=Does that help?

    Best advice I can give for location shooting is to arm yourself with good flash gear and know how to use it.
    I have been watching online seminars and strolling through forums for months but never got a clear confirmation from a pro perspective until now. I will go out and put this to practice and hopefully post some images here for further advice. Once again thank you, as an Aussie slang saying: "you're a dead set legend"

    Dean

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    Re: School of Portraiture - Links to Lessons 1 through 8

    Quote Originally Posted by dragon76 View Post
    Once again, if someone like me with a bit of knowledge about Shutter speed, Aperture and ISO would appreciate this series immensely




    Thanks I will keep an eye on the shutter speed. I have 2 Nikon speed lights at the moments (SB-600 & SB-910) which do an ok job lighting the subject and the ambient light took care of the rest. Although most of my location shoots (by the way I like the term) were during gold hours and in wide open spaces back drop (i.e. beaches). Wow 6 x Cannon 600EX, I have seen a few evening shots done in city streets and buildings where both the model and building were lit up nicely with couples of 600EX off in softbox sticks and a nice ambient sky in the back ground. It was stunning



    I have been watching online seminars and strolling through forums for months but never got a clear confirmation from a pro perspective until now. I will go out and put this to practice and hopefully post some images here for further advice. Once again thank you, as an Aussie slang saying: "you're a dead set legend"

    Dean
    No worries Dean,

    Keep in mind that this is just the way I do it - others will almost certainly have all kinds of approaches. My personal opinion is that often "natural light" sucks; during the day its hard and contrasty - at night it's colour temp is all over the place, and inside levels are often low and/or yucky temperature/spiky -- hence the reason I just like to replace the crappy light with my own.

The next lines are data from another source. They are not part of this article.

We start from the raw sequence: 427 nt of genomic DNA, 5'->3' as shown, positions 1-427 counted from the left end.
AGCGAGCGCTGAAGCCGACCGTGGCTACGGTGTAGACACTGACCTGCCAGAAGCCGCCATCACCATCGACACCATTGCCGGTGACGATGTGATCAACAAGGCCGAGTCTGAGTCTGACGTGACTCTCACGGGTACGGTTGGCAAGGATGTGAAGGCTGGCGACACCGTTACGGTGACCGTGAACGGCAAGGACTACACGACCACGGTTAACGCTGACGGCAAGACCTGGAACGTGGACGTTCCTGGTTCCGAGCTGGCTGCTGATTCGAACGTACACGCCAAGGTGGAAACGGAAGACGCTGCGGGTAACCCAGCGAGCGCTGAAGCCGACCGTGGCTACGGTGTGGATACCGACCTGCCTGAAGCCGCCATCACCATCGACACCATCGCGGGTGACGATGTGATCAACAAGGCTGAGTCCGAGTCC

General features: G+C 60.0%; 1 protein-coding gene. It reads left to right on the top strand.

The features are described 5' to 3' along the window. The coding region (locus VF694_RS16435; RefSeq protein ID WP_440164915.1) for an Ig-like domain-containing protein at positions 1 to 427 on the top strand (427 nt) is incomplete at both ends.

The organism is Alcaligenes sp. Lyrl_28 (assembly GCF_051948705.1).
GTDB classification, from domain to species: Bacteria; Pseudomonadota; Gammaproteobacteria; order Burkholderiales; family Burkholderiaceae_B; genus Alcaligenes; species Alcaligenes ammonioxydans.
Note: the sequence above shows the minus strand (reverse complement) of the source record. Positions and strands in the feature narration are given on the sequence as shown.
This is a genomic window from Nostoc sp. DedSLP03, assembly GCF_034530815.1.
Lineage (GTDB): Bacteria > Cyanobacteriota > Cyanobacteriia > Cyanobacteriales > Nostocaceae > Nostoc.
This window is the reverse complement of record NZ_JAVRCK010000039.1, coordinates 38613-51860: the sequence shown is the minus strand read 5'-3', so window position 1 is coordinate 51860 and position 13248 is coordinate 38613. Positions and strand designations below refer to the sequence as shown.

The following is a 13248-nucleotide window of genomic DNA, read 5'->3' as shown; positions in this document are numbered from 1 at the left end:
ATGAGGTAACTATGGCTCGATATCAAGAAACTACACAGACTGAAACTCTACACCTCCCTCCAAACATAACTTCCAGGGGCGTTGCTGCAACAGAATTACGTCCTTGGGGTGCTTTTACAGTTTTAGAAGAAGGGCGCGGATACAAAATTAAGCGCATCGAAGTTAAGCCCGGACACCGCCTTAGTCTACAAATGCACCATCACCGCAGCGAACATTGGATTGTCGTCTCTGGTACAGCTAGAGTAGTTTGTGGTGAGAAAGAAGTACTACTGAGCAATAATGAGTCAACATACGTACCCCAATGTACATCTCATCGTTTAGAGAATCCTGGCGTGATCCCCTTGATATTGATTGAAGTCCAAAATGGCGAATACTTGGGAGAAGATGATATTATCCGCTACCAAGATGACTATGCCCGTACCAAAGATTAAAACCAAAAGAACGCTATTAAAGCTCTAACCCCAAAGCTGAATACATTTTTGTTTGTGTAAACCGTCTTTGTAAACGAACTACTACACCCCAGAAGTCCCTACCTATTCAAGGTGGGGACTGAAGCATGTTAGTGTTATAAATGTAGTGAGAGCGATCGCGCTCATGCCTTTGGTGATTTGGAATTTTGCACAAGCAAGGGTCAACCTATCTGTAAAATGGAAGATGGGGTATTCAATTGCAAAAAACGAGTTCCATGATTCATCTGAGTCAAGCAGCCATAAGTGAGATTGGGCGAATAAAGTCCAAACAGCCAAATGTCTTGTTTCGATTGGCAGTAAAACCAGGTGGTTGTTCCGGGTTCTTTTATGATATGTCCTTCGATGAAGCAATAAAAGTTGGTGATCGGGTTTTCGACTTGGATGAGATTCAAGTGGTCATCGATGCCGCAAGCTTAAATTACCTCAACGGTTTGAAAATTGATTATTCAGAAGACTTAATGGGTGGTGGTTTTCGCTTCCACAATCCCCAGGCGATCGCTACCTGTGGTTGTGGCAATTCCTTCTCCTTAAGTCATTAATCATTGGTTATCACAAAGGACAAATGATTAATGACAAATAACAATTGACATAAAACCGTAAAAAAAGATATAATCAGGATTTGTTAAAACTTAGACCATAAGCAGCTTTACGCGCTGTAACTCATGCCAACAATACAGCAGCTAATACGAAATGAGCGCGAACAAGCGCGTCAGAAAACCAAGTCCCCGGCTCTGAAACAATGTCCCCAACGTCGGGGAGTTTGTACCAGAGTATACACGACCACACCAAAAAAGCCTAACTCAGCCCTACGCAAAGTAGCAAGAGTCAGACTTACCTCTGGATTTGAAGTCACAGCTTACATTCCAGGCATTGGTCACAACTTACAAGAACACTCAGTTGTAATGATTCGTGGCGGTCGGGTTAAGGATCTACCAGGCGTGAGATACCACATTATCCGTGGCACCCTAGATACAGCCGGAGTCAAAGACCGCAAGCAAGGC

Pop along to Niel van Niekirk's blog and sign-up - I think you'd like his style.

    http://neilvn.com/tangents/

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    Re: School of Portraiture - Links to Lessons 1 through 8

    Quote Originally Posted by Colin Southern View Post
    No worries Dean,


    Pop along to Niel van Niekirk's blog and sign-up - I think you'd like his style.

    http://neilvn.com/tangents/
    Hi Colin

    I like Niel Van's style a lot. It's natural but yet dramatic. I have enclosed a high key shot of my beautiful daughter that I have done on the weekend. Love to have your opinion about it. I didn't have much time so there wasn't much time invested in posing.

    Cheers

    Dean

    School of Portraiture - Links to Lessons 1 through 8

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    Re: School of Portraiture - Links to Lessons 1 through 8

    Quote Originally Posted by dragon76 View Post
    Hi Colin

    I like Niel Van's style a lot. It's natural but yet dramatic. I have enclosed a high key shot of my beautiful daughter that I have done on the weekend. Love to have your opinion about it. I didn't have much time so there wasn't much time invested in posing.

    Cheers

    Dean

    School of Portraiture - Links to Lessons 1 through 8
    Hi Dean,

    I'm off to bed in a few minutes, so this will be quick ...

    Pretty good all round, but just a few quick things.

    1. It's not really high-key - it's pretty close to just normal key. The key refers to the key lighting; not the background lighting - so simply having a white background doesn't make it high-key, just normal key with a white background. In the same way as having a black background doesn't make it low-key.

    This is a high-key photo ...

    School of Portraiture - Links to Lessons 1 through 8